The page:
Factual inaccuracies abound. The Class VII text alleges that Rani Lakshmi Bai joined the rebels when the fact is she did not share the convictions of the rebel sepoys and acted under duress. The rebels massacred the entire British contingent at Jhansi, and the Rani bribed the sepoys to leave. Yet the NCERT text raises unreasonable questions on the reasons for her joining the revolt because of the obsession of neo-Marxist historiography to classify 1857 as a “people’s movement.” The authors suggest the Rani joined the war with ‘personal motives’ when actually she had the overarching well-being of her subjects at heart. It was she who transformed the half-militant, half-feudal revolt as far as was historically possible into India’s first war of independence (The Ranee of Jhansi, D V Tahmankar, 1958).
As an aside, why is it that those who complain of nationalistic history do not mention the Jhansi massacres by rebel sepoys and at Satichaura Ghat and Bibligarh by Azimullah Khan, right hand man of Nana Saheb?
While discussing Birsa Munda’s revolt against Christian missionaries, the Class XI reader is reminded that the tribal movement was also anti-Hindu as violent action was taken against “Hindu” moneylenders. This suggests a permanent Hindu-tribal schism where none existed, and tries to draw a parallel between a tribal uprising against evangelists and resentment against moneylenders involved in economic exploitation of tribals.
The freedom movement begins with Gandhi and ends with Nehru. Tilak, Lajpat Rai, Sardar Patel, Savarkar, Syama Prasad Mookerji, Aurobindo Ghosh are blamed for alienating Muslims. But when were they together in the first place? Bengal’s Swadeshi and Boycott movement is defined as communal, upper caste and divisive. Aurobindo saw in it “a new conception of the nation not merely as a country, but a soul, a psychological, almost a spiritual being even when acting from economical and political motives, it sought to dynamise them by this subjective conception and to them instruments of self-expression rather than objects in themselves” (The Human Cycle, p. 32-33).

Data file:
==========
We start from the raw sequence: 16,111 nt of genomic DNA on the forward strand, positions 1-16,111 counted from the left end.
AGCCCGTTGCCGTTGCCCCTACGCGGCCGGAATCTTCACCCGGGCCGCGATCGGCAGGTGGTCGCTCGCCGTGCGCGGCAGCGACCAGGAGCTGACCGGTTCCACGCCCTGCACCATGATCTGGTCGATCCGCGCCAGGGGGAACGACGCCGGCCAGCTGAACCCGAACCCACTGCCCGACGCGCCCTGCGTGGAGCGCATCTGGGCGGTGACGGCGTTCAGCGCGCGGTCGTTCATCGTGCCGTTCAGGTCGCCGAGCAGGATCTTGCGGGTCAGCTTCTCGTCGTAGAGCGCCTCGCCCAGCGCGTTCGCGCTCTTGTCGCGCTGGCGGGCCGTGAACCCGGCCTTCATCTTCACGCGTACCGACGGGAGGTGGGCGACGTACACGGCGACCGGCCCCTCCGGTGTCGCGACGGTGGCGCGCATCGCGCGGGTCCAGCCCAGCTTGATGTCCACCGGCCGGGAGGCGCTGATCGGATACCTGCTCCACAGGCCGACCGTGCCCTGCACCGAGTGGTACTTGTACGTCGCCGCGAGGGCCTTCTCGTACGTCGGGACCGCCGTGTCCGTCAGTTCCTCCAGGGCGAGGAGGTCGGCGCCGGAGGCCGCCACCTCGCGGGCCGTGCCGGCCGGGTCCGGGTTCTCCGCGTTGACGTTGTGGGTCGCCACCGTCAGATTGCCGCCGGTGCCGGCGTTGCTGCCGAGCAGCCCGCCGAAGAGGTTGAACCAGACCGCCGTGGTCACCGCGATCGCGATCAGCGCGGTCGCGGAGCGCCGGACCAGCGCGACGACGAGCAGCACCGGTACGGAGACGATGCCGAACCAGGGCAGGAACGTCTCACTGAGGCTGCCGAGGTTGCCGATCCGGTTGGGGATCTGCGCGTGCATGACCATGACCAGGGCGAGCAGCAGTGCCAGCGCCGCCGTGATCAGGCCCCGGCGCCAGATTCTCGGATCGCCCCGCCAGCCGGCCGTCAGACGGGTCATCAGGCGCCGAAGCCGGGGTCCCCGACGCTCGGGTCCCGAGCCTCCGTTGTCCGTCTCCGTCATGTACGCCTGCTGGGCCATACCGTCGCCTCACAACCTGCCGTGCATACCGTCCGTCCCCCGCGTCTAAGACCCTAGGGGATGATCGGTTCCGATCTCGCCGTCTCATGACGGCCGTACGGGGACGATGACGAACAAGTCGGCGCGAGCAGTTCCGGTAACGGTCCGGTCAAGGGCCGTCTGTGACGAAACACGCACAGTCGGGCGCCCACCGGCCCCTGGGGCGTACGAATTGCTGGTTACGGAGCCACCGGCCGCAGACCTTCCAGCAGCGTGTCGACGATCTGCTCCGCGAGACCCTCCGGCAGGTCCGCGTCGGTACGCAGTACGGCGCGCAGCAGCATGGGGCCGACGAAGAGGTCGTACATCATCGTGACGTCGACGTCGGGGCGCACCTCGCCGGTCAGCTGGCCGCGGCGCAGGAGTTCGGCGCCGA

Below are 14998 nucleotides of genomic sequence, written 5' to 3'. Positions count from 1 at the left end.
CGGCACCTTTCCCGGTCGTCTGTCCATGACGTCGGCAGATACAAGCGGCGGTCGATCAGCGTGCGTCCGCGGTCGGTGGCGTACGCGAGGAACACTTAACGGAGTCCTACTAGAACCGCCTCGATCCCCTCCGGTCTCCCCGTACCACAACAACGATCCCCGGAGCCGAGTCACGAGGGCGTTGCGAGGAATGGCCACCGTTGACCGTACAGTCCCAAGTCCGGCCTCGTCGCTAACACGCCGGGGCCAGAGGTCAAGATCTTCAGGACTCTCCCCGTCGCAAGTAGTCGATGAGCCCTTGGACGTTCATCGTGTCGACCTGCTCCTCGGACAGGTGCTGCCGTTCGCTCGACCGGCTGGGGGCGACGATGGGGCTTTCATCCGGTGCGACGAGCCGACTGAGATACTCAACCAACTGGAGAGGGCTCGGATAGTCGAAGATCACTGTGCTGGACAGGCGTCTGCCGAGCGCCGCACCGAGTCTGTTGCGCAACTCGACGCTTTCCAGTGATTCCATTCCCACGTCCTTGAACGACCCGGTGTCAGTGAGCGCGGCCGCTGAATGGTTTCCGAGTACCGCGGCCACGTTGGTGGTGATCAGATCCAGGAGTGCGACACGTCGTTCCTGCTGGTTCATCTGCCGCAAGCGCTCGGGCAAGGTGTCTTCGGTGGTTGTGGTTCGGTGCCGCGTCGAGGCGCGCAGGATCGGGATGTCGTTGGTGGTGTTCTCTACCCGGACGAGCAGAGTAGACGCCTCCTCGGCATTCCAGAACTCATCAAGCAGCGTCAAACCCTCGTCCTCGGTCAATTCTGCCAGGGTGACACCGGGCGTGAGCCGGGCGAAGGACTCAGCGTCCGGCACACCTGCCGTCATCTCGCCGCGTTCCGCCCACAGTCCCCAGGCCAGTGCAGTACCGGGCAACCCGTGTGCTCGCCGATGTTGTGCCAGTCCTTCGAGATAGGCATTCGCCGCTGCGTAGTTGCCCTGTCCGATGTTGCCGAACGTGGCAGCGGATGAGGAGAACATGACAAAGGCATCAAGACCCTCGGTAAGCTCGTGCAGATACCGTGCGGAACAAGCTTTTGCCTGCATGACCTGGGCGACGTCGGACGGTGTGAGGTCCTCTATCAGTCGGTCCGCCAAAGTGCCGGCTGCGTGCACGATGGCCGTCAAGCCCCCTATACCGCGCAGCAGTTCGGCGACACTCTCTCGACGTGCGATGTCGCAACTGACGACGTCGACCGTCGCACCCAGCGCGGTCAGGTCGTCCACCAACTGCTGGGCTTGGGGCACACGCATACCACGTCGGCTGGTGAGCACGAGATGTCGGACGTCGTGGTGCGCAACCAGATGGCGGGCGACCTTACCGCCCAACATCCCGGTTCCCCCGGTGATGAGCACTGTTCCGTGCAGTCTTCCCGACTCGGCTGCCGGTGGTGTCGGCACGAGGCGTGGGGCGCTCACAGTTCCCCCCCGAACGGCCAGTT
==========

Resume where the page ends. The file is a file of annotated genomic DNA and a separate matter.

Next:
The hegemonic aspiration of writing “history from below” means that the freedom movement has become a fractured playground of unsuccessful tribal, worker and peasant uprisings. Instead of appraising them amidst a larger framework of nationalist collective consciousness, these smaller movements are being seen as separate, parochial and alienated from the nationalist mainstream which is claimed to be restricted to the bourgeoisie.
All for the grand task of condoning Muslim separatists who made the Congress eat humble pie when they secured 99% of the Muslim vote in the 1946 elections and secured their Islamic homeland. It is incredible that while Pakistani textbooks falsely attribute Partition riots to Hindus, Indian textbooks surrender its reasoning to the hands of fate. No mention is made of the prolonged massacre of lakhs of Hindus in East Pakistan (Bangladesh), aided by the Nehru-Liaquat pact, so as to spare the sensitivities of Indian Muslims.
All in all, the NCERT texts are an exercise in deception. It is not historical truth but ‘secular’ political agendas which have dictated their writing. The entire syllabus has been canalized towards devaluing Hindu civilisation, while denying, if not condoning, Islamic tyranny. It is obvious these books provide few answers for questions and obfuscate facts for the cause of ‘secularism’ will continue to make history the “dull and boring subject” school students assume it to be. History will be the end loser in the process.
The author is researching a book on Swami Vivekananda